Question: For decades, the work of protecting nature meant sequestering it from the impact of humans. CI, on the other hand, has a different approach, recognizing that conservation serves not just nature but also humanity. Can you walk us through your premise of connectedness and how that thinking has matured over time?

Answer: We’re all connected — all humans rely on nature. If nature doesn’t thrive, we don’t thrive: It generates crucial benefits in the form of fresh water, reliable food, a stable climate and protection from storms and floods, and so much more.

Earlier in our history at CI, we solely focused on protecting biodiversity hotspots — places where rare species are highly concentrated and endangered — and we had great success. But we saw that over time, the world was still losing forests, people were still overfishing, climate change was still getting worse, and so on. And at the same time, we began to look at our dependence on nature, not just as repositories of species but generators of these benefits services that we need to survive.

So, our approach has evolved. Today, everywhere we work we do so with local communities and indigenous peoples. They are the best and most long-standing stewards of nature. We work with businesses because businesses influence what we eat, buy, drink and wear and can scale ideas rapidly. And we work effectively with governments worldwide.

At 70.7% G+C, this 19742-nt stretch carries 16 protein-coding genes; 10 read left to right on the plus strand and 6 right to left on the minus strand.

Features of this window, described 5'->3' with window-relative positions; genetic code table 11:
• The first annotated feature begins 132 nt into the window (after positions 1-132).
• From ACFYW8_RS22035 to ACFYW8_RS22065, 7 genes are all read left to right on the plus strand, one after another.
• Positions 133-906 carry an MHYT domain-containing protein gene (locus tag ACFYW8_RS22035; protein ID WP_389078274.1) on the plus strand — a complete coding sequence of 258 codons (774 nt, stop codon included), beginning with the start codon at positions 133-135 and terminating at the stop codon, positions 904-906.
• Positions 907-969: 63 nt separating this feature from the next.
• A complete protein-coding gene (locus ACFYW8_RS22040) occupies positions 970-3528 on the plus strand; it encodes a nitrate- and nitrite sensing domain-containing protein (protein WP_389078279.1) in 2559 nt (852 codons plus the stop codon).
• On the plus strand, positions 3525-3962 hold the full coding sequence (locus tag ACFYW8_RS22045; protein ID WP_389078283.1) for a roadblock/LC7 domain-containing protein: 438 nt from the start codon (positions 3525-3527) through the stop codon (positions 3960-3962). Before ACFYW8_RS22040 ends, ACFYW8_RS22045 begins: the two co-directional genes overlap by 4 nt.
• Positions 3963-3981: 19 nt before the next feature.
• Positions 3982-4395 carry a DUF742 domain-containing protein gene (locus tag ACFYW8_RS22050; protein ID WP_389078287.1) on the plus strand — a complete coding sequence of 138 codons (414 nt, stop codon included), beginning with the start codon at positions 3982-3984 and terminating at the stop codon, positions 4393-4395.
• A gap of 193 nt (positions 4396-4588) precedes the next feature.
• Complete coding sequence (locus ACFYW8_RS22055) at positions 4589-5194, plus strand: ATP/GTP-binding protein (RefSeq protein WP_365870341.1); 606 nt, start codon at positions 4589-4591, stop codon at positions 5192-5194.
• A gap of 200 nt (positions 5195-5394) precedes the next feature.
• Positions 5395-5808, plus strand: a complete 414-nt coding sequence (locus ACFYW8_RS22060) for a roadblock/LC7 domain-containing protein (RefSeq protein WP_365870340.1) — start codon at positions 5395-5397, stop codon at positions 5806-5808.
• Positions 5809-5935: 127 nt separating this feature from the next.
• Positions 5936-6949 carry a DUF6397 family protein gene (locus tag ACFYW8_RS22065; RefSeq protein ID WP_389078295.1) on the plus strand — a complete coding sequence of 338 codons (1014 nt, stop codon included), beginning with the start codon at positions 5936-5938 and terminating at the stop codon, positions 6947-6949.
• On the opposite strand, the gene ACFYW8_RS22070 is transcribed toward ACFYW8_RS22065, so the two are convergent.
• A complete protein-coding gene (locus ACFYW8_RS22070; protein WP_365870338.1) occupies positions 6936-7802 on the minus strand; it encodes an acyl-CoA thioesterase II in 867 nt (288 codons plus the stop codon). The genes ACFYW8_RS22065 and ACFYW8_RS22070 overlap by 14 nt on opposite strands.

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As native plants vanish, parched Moroccan peaks get seeds of hope

Planting wild lavender seedlings at a nursery in Morocco's High Atlas Mountains. (© Inanc Tekguc, for Global Diversity Foundation)

Planting wild lavender seedlings at a nursery in Morocco’s High Atlas Mountains. Lavender’s medicinal and aromatic qualities make it a popular plant for both household use and for sale at market. (© Inanc Tekguc, for Global Diversity Foundation)

Editor’s note: In its efforts to support crucial conservation efforts from the ground up, the Critical Ecosystem Partnership Fund (CEPF) — a joint initiative of Conservation International and six partners — has spent 15 years awarding grants to small non-governmental organizations in important ecosystems across the planet. A version of this post, about a project reviving native plants and protecting livelihoods in the Moroccan mountains, was originally published on CEPF’s blog.

Within sight of the convention center in Marrakech, Morocco, where negotiators from around the globe are gathered for the latest U.N. climate talks, are the stark peaks of the High Atlas Mountains, where a rising number of droughts and floods are among threats facing the native vegetation that supports the livelihoods and well-being of Amazigh (Berber) indigenous communities.